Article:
From the 2023 HVPA National Conference
Elizabeth Mikhail MD (Mclaren Healthcare), Tejaswi Vinjam MD, Aaron Kurian MD, Carlos Rios-Bedoya M.P.H., Sc.D., Rebecca Pratiti MD
The impact of social determinants of health (SDOH) on individuals’ health and quality of life is well-established. One approach for addressing SDOH is through a “Social Referral” (SR) model, which links healthcare services with community resources via shared electronic or organizational platforms. Success of these linkages is heavily influenced by the referral methodology used. Limited data exist on SR rates for residency program clinics, and rates vary depending on clinic location and patient age. The Community Health Access Program (CHAP) is a collaborative, community-based medical home improvement model to improve patient access to community resources for addressing SDOH. CHAP is being used by the internal medicine residency clinic (IMRC), family medicine residency clinic (FMRC), and County Free Medical Clinic with residents (CFMC) to make SR. This SR process varies in each clinic.
The effectiveness of CHAP referral processes and rates were evaluated for IMRC, FMRC, and CFMC. CHAP SDOH questionnaire is set at 5th-grade reading level and takes 5-10 minutes to fill out. It is administered to patients if SDOH affecting patient health is noted by clinic staff. CHAP referrals could be electronic only or paper-cum-electronic format. In IMRC and CFMC, CHAP referral paper form is placed in a folder and uploaded manually to CHAP system. In FMRC, CHAP referral form is created and uploaded to CHAP system electronically. We obtained information regarding number of referrals to CHAP from all three clinics (IMRC, FMRC, CFMC) from 03/01/2021 to 09/30/2021. Average referrals per month and referral rates per 1000 clinic visits were calculated for each clinic.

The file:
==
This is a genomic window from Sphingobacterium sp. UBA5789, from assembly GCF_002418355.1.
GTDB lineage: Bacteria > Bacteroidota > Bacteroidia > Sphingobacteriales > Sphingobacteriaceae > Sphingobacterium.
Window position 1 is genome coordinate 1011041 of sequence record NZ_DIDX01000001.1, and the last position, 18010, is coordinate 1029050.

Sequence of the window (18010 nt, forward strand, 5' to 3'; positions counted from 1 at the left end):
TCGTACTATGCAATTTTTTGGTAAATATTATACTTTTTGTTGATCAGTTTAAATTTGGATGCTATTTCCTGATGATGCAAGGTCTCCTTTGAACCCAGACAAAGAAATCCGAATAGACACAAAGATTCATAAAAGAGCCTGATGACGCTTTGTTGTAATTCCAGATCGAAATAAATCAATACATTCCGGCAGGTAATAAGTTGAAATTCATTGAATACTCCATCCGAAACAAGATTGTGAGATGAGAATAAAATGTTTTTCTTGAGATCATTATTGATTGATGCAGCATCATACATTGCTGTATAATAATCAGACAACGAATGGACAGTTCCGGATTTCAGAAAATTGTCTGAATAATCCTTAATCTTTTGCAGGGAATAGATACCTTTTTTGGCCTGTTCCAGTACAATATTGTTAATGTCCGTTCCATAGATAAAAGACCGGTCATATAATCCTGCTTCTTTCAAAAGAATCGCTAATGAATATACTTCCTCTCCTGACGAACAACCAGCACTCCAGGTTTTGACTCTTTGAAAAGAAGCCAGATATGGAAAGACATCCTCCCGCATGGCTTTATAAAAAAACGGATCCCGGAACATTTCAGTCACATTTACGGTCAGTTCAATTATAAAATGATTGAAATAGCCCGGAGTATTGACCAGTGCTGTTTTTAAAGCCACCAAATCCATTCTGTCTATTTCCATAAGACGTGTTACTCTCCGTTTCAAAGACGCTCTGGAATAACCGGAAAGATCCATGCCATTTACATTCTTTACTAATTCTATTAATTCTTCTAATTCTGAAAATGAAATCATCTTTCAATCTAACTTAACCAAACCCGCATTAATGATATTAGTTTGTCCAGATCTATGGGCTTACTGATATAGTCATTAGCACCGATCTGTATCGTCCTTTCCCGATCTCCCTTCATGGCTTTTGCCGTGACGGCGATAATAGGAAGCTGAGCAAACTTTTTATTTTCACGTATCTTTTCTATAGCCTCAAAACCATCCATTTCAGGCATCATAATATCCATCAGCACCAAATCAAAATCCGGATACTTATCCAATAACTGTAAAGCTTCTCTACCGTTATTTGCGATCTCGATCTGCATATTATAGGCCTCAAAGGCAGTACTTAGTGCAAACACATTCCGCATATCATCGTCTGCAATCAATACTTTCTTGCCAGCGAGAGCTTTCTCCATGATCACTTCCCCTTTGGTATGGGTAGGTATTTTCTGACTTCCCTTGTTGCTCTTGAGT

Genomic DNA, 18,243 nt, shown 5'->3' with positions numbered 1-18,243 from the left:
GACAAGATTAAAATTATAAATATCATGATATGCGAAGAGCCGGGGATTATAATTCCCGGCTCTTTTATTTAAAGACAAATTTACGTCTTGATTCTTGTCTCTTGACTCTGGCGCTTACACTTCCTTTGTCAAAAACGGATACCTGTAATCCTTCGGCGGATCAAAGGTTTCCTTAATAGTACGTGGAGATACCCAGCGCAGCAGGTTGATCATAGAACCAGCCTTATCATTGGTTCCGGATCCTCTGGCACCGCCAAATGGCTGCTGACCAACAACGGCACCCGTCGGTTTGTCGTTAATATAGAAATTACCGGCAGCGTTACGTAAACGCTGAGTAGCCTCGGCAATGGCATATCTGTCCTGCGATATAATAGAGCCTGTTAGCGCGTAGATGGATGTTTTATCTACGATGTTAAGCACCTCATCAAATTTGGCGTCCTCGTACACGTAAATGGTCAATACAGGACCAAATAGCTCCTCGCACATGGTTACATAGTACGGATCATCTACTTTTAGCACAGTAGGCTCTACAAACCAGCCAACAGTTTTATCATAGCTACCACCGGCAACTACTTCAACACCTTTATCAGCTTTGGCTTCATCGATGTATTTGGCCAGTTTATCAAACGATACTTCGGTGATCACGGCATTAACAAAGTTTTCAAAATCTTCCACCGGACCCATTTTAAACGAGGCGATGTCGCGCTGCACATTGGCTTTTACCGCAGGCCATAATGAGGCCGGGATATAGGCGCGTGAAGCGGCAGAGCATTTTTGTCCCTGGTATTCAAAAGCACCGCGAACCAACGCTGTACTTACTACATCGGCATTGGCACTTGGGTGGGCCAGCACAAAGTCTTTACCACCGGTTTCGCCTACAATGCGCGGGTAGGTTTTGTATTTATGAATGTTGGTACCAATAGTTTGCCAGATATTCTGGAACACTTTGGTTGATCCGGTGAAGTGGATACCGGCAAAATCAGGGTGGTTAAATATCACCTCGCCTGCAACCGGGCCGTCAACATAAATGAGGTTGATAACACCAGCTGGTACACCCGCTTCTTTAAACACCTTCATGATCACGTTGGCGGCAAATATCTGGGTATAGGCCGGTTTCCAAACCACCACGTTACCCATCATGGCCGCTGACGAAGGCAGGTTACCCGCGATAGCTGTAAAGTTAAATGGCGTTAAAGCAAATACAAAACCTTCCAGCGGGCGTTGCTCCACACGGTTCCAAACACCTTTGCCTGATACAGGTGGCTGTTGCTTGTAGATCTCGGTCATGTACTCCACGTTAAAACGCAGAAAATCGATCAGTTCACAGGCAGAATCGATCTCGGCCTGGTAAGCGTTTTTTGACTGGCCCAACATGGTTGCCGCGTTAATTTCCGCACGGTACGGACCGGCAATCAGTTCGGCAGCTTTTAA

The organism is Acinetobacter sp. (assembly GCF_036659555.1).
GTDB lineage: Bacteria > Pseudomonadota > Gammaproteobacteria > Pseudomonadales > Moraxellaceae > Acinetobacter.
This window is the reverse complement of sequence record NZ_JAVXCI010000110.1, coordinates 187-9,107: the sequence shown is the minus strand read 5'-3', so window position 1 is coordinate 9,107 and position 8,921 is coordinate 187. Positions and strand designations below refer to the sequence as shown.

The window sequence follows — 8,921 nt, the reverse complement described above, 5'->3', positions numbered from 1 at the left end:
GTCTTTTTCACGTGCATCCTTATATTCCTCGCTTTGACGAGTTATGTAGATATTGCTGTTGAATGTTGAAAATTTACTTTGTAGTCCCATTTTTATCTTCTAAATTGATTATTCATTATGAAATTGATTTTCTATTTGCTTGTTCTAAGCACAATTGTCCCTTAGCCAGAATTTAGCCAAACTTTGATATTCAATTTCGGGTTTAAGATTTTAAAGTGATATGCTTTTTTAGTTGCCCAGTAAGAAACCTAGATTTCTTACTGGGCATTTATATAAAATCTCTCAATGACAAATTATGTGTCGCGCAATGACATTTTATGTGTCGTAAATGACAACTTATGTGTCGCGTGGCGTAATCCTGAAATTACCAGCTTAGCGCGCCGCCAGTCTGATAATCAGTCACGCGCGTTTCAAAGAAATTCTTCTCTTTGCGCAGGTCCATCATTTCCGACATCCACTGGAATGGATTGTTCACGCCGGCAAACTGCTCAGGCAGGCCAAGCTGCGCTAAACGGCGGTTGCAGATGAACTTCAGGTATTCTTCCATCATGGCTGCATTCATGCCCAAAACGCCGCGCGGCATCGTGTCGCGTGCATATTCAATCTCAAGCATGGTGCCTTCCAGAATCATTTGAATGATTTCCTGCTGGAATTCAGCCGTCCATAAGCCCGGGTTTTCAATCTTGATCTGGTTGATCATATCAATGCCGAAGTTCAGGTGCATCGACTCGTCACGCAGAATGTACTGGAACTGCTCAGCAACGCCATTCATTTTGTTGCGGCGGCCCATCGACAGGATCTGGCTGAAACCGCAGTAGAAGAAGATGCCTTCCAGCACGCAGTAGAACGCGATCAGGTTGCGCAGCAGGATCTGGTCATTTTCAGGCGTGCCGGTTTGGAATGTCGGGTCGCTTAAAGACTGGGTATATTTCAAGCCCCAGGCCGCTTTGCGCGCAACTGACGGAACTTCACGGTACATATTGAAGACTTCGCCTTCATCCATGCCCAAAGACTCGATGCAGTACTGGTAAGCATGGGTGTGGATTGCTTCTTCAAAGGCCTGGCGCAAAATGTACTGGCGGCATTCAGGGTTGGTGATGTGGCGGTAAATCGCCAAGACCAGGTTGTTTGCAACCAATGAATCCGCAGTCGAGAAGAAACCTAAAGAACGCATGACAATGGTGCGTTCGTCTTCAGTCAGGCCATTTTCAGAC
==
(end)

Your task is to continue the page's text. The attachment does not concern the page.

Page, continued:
CHAP referrals were ongoing for the entire duration of study in IMRC and FMRC though started in CFMC on 05/2021. CHAPS referral rate was highest for CFMC 20/1000 as compared to 9/1000 for FMRC and 1.53/1000 for IMRC. FMRC had highest number of referrals (n=45). Average (±standard deviation) referrals per month for IMRC was 1.67 ± 0.94, FMRC 6.43 ± 3.2, and CFMC 2.5 ± 0.5. Chi-square statistics were significant (p-value <0.00001). Two-sample test of proportion for FMRC vs. CFMC was not significant [Confidence interval (CI) -0.028, 0.007] and significant for FMRC vs. IMRC [CI 0.005,0.011] and IMRC vs. CFMC [CI -0.036, -0.001].
SR rates increase with referrals completed electronically as seen in FMRC. Residency clinics with pediatric patients and uninsured patients have higher SR. CFMC external CHAP referrals could have been affected by addressing some SDOH within clinic’s point-of-care resources (free bus passes, pharmacy). Residency clinics lag in SR rates. Our study rates are significantly lower than referral rates from previous studies ranging from 62-155/1000. This denominator varies in studies since some only include number of participants screened and others total number of patient visits, making comparisons difficult. Previous pediatric residents’ study suggested time constraints as a barrier for SR, therefore utilizing an online SR process has higher likelihood of referral by decreasing time constraints on residents.
An online SR system like CHAPS allows providers across different practices and regions to efficiently refer patients for SDOH. Furthermore, one-question SDOH screening routinely for all patients (like PHQ-2), followed by a full SDOH questionnaire for those screening positive, may improve clinic workflow and SR efficiency. CFMC transitioned to FMRC based CHAPS referral process. Residency programs should focus on awareness and interventions for SDOH amongst residents.